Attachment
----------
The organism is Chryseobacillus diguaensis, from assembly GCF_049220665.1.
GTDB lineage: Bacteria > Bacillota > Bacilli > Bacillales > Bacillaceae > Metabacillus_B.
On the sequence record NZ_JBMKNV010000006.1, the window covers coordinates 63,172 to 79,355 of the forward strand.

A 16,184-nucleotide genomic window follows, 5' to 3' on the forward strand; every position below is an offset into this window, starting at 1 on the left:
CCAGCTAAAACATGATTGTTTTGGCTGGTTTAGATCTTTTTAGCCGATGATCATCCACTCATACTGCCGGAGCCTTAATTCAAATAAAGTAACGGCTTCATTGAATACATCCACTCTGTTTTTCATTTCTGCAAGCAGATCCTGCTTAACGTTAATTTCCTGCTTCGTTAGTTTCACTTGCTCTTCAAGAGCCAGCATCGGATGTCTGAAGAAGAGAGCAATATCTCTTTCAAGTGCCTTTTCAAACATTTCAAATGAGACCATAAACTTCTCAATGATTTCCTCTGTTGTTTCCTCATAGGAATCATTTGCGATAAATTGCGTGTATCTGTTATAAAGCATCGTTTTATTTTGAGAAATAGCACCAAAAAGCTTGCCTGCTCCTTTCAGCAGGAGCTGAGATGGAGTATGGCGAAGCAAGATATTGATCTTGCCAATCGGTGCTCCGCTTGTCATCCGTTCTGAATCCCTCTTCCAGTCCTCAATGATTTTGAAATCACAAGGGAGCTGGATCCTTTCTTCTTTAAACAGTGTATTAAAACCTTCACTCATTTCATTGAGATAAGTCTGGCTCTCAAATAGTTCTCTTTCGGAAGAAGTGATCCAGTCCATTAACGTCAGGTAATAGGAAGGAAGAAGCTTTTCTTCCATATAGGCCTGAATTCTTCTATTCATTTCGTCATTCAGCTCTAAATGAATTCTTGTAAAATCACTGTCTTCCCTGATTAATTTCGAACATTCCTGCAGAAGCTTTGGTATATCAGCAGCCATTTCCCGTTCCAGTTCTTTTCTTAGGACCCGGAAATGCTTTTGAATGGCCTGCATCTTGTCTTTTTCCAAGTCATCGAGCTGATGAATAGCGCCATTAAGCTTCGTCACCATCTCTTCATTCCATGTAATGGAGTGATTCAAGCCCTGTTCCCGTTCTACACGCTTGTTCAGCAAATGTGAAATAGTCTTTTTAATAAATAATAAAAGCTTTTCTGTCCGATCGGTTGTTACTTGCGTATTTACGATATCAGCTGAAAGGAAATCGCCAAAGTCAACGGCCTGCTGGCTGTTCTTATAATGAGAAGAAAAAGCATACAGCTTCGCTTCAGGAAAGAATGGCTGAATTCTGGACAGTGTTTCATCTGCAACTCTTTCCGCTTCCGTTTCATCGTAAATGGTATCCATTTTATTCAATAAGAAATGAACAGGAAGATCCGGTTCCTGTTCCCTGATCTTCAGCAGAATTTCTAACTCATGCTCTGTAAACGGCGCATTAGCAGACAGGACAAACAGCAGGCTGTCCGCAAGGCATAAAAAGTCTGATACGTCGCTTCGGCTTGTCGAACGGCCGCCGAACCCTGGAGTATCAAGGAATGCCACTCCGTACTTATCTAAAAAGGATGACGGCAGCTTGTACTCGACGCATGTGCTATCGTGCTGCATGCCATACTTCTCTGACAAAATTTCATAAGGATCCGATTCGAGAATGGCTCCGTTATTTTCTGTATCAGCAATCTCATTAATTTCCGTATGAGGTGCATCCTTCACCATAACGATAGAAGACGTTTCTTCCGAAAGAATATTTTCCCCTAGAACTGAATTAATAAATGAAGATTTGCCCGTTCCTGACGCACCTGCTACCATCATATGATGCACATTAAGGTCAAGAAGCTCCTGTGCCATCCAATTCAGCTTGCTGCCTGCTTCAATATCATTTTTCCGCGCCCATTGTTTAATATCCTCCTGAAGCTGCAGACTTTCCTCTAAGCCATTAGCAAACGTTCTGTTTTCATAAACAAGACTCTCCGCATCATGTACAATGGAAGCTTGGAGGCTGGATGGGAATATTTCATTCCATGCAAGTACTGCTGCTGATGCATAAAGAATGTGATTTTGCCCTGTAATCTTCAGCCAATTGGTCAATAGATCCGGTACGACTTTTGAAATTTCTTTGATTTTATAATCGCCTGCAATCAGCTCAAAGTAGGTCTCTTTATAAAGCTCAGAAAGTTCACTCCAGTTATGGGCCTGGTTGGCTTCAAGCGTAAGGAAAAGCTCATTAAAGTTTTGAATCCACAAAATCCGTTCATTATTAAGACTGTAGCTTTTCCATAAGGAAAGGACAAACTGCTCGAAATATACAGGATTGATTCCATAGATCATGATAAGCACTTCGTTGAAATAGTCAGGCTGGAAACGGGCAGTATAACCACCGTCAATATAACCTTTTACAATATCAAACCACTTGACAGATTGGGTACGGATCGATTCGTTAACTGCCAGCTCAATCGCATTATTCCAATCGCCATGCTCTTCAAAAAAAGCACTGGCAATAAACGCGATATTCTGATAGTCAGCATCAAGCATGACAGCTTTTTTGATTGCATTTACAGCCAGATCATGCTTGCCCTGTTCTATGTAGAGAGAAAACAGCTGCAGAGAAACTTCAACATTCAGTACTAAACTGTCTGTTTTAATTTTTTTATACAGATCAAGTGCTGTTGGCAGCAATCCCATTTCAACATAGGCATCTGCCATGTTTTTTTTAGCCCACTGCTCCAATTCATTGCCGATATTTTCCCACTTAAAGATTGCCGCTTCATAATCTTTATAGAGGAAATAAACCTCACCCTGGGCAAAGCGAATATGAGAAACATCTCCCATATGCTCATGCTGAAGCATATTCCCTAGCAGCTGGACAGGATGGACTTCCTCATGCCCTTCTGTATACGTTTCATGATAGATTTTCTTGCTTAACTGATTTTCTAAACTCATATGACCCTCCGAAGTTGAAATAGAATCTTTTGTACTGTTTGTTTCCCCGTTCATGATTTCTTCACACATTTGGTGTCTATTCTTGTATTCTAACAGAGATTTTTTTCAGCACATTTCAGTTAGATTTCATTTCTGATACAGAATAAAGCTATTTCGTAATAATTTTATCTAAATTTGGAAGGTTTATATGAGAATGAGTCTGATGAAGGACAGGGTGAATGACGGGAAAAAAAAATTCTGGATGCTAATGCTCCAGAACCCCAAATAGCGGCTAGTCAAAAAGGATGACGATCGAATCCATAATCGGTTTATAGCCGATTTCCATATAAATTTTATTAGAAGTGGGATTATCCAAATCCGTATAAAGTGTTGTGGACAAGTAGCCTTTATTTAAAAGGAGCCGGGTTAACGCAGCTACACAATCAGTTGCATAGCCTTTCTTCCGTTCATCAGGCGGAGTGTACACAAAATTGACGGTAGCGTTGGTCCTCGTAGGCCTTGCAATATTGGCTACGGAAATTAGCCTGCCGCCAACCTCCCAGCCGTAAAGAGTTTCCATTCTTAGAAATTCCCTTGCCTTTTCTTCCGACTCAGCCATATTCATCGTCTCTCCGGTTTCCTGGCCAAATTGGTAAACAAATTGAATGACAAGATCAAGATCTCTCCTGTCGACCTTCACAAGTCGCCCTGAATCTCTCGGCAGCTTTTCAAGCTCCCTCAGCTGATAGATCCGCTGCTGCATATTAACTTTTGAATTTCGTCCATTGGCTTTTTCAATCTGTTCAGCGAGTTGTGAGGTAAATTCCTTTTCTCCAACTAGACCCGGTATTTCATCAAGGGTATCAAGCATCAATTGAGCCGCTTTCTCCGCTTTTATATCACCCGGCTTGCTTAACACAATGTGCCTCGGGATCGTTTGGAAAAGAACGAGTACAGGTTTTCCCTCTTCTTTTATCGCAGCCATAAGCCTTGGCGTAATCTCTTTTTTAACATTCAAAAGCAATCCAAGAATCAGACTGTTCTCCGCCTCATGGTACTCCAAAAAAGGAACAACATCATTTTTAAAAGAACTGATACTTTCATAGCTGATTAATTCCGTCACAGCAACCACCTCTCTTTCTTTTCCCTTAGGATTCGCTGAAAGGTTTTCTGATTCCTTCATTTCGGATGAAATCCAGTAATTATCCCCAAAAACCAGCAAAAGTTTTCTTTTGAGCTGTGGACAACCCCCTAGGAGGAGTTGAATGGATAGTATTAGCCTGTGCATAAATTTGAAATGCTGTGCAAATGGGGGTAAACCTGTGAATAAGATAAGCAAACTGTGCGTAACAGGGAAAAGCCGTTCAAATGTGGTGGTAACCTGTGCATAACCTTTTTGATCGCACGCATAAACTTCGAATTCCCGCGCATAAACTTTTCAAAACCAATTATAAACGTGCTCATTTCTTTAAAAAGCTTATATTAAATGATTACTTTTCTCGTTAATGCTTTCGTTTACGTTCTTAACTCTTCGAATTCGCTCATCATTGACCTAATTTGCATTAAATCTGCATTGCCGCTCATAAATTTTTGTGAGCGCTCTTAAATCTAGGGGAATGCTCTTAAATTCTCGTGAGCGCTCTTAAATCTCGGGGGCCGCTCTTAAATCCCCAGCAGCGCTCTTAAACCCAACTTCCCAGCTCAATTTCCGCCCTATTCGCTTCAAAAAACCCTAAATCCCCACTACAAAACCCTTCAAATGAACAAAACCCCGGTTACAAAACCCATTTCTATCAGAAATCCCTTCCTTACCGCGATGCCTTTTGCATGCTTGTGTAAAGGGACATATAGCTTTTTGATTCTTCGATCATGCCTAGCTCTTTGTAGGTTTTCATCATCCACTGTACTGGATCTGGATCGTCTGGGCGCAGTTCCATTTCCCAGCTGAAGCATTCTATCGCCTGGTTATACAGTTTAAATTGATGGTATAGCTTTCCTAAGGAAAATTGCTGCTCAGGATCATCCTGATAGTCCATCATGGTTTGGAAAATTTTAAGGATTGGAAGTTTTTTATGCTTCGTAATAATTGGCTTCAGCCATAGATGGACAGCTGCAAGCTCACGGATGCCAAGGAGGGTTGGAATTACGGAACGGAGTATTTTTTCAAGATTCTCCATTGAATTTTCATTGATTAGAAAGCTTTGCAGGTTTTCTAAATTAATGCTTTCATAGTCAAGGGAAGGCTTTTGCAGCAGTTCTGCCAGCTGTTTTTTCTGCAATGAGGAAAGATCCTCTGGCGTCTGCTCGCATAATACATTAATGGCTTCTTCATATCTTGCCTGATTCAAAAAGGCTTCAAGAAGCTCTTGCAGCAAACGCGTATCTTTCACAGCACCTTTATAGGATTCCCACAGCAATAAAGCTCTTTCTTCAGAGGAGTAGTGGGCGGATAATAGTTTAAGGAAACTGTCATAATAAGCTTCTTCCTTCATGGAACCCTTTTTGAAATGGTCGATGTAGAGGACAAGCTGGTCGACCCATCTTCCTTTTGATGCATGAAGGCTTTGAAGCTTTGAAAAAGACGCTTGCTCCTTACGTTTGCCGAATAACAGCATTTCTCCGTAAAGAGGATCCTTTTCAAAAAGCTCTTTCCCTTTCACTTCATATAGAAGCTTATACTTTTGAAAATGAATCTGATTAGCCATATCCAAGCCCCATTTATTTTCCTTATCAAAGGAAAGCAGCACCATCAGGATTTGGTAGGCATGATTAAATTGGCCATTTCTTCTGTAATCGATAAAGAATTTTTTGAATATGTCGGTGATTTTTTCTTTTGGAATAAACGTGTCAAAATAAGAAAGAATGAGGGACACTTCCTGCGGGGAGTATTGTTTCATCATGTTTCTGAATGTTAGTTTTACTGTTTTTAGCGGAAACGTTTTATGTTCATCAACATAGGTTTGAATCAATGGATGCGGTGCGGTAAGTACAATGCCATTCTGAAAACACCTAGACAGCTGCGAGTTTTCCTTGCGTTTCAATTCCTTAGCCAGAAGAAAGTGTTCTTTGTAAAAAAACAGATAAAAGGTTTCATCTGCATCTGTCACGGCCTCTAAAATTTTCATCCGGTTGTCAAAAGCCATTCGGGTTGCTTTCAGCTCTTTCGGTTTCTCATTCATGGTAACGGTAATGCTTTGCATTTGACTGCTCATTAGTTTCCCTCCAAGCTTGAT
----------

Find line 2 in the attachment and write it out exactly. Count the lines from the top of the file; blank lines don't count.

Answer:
GTDB lineage: Bacteria > Bacillota > Bacilli > Bacillales > Bacillaceae > Metabacillus_B.